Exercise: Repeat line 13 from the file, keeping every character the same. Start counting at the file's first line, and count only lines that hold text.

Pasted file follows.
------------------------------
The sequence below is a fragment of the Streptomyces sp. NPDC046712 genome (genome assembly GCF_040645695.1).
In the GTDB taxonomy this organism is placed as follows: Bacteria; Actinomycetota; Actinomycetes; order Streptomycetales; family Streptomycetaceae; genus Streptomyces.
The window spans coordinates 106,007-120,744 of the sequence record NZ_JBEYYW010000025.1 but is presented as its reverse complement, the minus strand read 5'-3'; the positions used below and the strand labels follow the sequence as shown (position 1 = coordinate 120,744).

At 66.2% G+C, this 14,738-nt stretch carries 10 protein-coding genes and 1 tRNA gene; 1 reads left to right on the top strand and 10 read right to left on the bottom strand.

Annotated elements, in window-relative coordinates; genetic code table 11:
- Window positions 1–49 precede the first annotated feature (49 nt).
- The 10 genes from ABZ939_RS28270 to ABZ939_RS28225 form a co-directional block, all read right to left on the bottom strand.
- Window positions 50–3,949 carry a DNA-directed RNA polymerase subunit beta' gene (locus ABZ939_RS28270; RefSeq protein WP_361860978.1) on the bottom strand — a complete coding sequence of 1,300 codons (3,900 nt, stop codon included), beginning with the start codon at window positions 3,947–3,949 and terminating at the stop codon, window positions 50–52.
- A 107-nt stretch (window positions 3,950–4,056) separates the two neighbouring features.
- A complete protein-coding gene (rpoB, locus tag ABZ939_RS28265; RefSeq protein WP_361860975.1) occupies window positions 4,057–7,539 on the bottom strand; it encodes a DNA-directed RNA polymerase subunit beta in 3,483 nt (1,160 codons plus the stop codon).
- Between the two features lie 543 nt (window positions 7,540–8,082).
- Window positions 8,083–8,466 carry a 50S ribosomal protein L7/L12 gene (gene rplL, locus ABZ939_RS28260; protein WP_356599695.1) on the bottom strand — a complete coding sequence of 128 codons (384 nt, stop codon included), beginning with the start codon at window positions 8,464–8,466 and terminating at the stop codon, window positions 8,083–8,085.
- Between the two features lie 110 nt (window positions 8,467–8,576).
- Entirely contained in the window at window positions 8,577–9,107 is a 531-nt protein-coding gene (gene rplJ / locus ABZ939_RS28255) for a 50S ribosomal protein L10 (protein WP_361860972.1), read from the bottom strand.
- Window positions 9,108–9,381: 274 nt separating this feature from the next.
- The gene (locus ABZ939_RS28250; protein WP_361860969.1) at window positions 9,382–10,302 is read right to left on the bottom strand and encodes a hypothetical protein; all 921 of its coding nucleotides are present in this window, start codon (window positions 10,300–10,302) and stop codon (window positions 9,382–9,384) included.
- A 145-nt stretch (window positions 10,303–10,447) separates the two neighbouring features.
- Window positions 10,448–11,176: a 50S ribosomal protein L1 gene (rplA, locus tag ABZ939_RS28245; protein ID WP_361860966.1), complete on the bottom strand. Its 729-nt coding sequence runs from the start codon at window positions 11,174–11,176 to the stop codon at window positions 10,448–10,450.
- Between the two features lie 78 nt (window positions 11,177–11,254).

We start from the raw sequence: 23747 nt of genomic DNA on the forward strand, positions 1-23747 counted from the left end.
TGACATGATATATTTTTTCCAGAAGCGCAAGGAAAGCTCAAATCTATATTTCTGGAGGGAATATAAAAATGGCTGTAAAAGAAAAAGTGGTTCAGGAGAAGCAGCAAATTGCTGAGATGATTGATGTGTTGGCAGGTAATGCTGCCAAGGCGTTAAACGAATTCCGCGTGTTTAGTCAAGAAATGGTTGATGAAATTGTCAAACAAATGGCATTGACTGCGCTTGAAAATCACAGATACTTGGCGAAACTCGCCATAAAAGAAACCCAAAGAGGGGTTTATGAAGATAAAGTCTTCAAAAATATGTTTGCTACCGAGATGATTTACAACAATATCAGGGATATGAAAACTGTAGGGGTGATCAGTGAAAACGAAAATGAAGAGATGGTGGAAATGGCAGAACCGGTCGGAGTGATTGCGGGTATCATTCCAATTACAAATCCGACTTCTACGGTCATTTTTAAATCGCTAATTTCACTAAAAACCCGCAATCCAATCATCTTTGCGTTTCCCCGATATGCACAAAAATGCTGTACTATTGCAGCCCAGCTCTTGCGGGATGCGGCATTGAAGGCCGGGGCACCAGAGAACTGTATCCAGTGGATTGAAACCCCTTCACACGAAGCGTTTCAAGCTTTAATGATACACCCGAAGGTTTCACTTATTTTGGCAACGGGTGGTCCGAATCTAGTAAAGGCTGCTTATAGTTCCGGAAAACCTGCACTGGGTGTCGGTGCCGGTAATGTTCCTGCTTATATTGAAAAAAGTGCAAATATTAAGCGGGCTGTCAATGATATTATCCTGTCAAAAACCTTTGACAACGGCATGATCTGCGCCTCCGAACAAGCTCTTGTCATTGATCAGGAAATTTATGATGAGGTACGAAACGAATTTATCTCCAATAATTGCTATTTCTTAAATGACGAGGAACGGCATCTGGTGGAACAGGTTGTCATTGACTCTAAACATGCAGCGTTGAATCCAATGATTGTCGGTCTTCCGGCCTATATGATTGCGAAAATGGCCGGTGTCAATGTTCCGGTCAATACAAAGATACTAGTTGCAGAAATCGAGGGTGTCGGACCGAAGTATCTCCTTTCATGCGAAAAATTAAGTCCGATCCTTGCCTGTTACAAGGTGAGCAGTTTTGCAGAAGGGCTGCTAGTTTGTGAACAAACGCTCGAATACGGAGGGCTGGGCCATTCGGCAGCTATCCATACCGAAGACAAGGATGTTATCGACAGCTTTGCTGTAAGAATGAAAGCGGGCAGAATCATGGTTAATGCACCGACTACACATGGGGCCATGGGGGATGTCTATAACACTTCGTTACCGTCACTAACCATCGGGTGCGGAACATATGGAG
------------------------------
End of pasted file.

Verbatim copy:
- Between the two features lie 110 nt (window positions 8,467–8,576).